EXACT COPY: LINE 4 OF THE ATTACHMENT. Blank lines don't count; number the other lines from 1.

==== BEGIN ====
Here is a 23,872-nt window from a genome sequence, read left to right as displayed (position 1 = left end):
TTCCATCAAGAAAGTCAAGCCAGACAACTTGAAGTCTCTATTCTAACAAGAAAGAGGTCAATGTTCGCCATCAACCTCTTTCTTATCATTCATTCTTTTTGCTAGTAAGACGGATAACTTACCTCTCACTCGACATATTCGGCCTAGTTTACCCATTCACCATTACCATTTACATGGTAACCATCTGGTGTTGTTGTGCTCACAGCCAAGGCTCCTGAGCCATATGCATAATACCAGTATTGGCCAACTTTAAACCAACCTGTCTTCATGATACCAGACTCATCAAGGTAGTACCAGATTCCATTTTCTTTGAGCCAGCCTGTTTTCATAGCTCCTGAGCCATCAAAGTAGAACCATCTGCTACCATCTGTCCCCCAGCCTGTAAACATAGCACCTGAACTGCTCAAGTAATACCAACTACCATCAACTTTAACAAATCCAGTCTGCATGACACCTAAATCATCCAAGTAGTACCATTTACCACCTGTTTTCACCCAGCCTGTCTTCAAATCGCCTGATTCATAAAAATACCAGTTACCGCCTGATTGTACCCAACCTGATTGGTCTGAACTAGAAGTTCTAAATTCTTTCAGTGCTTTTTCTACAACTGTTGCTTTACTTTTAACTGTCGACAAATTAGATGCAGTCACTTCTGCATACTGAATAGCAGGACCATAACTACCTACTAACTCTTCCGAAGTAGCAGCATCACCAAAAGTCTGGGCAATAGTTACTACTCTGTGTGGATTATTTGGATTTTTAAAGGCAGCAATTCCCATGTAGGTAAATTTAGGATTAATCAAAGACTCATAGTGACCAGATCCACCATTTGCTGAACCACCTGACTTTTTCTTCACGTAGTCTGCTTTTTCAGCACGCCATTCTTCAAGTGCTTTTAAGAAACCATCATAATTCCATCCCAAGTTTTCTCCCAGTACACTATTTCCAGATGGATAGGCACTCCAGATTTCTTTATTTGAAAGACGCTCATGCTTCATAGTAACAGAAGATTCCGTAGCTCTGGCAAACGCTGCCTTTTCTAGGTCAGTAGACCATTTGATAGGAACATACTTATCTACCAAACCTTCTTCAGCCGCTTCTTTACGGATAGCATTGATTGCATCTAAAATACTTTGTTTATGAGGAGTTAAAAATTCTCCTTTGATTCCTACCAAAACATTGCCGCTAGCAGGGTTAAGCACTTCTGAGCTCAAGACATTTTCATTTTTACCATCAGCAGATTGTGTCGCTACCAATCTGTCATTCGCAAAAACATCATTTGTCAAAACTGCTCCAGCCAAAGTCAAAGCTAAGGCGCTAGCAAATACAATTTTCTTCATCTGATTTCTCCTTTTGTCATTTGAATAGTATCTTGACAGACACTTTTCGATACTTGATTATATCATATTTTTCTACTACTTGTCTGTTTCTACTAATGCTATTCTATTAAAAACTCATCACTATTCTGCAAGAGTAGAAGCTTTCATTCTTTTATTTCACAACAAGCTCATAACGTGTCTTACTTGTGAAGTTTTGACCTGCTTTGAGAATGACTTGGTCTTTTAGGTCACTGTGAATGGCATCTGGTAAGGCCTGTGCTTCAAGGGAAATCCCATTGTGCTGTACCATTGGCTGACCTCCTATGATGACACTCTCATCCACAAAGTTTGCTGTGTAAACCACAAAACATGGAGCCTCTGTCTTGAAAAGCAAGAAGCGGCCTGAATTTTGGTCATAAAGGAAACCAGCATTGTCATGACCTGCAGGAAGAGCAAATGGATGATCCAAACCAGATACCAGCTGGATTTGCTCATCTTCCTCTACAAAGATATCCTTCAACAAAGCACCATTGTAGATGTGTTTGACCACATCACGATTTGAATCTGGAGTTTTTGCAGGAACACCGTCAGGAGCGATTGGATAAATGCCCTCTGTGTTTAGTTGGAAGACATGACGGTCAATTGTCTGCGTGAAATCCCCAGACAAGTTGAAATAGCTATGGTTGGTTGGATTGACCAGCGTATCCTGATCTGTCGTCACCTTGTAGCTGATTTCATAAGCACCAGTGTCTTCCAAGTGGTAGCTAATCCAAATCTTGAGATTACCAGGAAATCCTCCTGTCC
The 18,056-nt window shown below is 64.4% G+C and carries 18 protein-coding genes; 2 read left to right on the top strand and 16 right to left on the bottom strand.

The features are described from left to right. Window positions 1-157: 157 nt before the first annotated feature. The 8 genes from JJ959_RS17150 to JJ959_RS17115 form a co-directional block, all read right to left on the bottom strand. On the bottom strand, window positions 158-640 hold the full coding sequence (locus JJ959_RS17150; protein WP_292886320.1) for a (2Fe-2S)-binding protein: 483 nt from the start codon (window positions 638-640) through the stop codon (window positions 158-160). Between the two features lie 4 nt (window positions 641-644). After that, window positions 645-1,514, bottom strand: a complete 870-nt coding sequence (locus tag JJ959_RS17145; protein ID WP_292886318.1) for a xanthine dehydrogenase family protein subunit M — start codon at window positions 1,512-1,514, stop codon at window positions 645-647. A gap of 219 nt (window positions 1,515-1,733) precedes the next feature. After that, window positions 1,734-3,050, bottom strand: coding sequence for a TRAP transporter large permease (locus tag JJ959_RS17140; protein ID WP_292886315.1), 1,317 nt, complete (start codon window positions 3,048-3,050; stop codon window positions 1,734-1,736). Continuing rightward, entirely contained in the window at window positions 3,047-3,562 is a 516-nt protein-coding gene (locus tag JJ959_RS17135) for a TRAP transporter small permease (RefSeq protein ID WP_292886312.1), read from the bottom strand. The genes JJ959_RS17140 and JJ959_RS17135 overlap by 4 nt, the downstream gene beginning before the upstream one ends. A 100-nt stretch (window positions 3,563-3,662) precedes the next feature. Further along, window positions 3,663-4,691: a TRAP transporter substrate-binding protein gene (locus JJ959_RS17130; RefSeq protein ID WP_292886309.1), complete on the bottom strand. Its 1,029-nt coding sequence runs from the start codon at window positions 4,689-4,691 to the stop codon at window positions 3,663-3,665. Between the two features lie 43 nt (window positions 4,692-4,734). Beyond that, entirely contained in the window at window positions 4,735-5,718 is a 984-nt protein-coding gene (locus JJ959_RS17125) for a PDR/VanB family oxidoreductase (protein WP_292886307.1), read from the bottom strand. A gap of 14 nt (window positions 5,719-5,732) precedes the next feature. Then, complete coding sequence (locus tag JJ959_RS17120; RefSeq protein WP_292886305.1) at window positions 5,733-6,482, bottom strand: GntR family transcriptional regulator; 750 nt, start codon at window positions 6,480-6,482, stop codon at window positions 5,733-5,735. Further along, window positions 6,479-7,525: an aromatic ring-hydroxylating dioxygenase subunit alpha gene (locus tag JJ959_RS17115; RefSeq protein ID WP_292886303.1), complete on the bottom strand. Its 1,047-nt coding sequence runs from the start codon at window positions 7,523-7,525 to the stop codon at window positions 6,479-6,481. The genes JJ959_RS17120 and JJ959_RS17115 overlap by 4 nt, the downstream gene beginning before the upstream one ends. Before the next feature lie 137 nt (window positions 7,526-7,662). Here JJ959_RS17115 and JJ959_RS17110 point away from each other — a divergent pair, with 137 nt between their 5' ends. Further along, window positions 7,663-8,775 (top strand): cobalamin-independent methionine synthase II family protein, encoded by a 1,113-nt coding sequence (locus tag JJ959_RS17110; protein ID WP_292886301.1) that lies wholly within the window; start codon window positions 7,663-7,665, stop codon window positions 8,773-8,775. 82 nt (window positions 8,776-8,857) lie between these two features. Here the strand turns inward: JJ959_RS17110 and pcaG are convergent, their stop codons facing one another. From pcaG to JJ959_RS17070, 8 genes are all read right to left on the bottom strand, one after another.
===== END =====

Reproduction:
The features are described from left to right. Window positions 1-157: 157 nt before the first annotated feature. The 8 genes from JJ959_RS17150 to JJ959_RS17115 form a co-directional block, all read right to left on the bottom strand. On the bottom strand, window positions 158-640 hold the full coding sequence (locus JJ959_RS17150; protein WP_292886320.1) for a (2Fe-2S)-binding protein: 483 nt from the start codon (window positions 638-640) through the stop codon (window positions 158-160). Between the two features lie 4 nt (window positions 641-644). After that, window positions 645-1,514, bottom strand: a complete 870-nt coding sequence (locus tag JJ959_RS17145; protein ID WP_292886318.1) for a xanthine dehydrogenase family protein subunit M — start codon at window positions 1,512-1,514, stop codon at window positions 645-647. A gap of 219 nt (window positions 1,515-1,733) precedes the next feature. After that, window positions 1,734-3,050, bottom strand: coding sequence for a TRAP transporter large permease (locus tag JJ959_RS17140; protein ID WP_292886315.1), 1,317 nt, complete (start codon window positions 3,048-3,050; stop codon window positions 1,734-1,736). Continuing rightward, entirely contained in the window at window positions 3,047-3,562 is a 516-nt protein-coding gene (locus tag JJ959_RS17135) for a TRAP transporter small permease (RefSeq protein ID WP_292886312.1), read from the bottom strand. The genes JJ959_RS17140 and JJ959_RS17135 overlap by 4 nt, the downstream gene beginning before the upstream one ends. A 100-nt stretch (window positions 3,563-3,662) precedes the next feature. Further along, window positions 3,663-4,691: a TRAP transporter substrate-binding protein gene (locus JJ959_RS17130; RefSeq protein ID WP_292886309.1), complete on the bottom strand. Its 1,029-nt coding sequence runs from the start codon at window positions 4,689-4,691 to the stop codon at window positions 3,663-3,665. Between the two features lie 43 nt (window positions 4,692-4,734). Beyond that, entirely contained in the window at window positions 4,735-5,718 is a 984-nt protein-coding gene (locus JJ959_RS17125) for a PDR/VanB family oxidoreductase (protein WP_292886307.1), read from the bottom strand. A gap of 14 nt (window positions 5,719-5,732) precedes the next feature. Then, complete coding sequence (locus tag JJ959_RS17120; RefSeq protein WP_292886305.1) at window positions 5,733-6,482, bottom strand: GntR family transcriptional regulator; 750 nt, start codon at window positions 6,480-6,482, stop codon at window positions 5,733-5,735. Further along, window positions 6,479-7,525: an aromatic ring-hydroxylating dioxygenase subunit alpha gene (locus tag JJ959_RS17115; RefSeq protein ID WP_292886303.1), complete on the bottom strand. Its 1,047-nt coding sequence runs from the start codon at window positions 7,523-7,525 to the stop codon at window positions 6,479-6,481. The genes JJ959_RS17120 and JJ959_RS17115 overlap by 4 nt, the downstream gene beginning before the upstream one ends. Before the next feature lie 137 nt (window positions 7,526-7,662). Here JJ959_RS17115 and JJ959_RS17110 point away from each other — a divergent pair, with 137 nt between their 5' ends. Further along, window positions 7,663-8,775 (top strand): cobalamin-independent methionine synthase II family protein, encoded by a 1,113-nt coding sequence (locus tag JJ959_RS17110; protein ID WP_292886301.1) that lies wholly within the window; start codon window positions 7,663-7,665, stop codon window positions 8,773-8,775. 82 nt (window positions 8,776-8,857) lie between these two features. Here the strand turns inward: JJ959_RS17110 and pcaG are convergent, their stop codons facing one another. From pcaG to JJ959_RS17070, 8 genes are all read right to left on the bottom strand, one after another.